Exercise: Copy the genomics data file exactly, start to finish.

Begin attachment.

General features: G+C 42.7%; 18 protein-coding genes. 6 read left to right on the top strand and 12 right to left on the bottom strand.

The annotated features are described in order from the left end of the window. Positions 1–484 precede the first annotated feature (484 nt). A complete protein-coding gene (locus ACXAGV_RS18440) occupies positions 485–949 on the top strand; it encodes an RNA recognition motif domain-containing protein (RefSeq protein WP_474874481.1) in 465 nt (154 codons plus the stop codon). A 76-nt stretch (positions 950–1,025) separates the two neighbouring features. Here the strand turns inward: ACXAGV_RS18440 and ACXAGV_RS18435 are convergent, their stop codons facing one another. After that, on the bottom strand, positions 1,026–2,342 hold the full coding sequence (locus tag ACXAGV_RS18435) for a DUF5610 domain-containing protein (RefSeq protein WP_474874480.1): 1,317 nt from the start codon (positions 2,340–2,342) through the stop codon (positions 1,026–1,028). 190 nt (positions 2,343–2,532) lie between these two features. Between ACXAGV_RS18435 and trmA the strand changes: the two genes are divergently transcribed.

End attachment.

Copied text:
General features: G+C 42.7%; 18 protein-coding genes. 6 read left to right on the top strand and 12 right to left on the bottom strand.

The annotated features are described in order from the left end of the window. Positions 1–484 precede the first annotated feature (484 nt). A complete protein-coding gene (locus ACXAGV_RS18440) occupies positions 485–949 on the top strand; it encodes an RNA recognition motif domain-containing protein (RefSeq protein WP_474874481.1) in 465 nt (154 codons plus the stop codon). A 76-nt stretch (positions 950–1,025) separates the two neighbouring features. Here the strand turns inward: ACXAGV_RS18440 and ACXAGV_RS18435 are convergent, their stop codons facing one another. After that, on the bottom strand, positions 1,026–2,342 hold the full coding sequence (locus tag ACXAGV_RS18435) for a DUF5610 domain-containing protein (RefSeq protein WP_474874480.1): 1,317 nt from the start codon (positions 2,340–2,342) through the stop codon (positions 1,026–1,028). 190 nt (positions 2,343–2,532) lie between these two features. Between ACXAGV_RS18435 and trmA the strand changes: the two genes are divergently transcribed.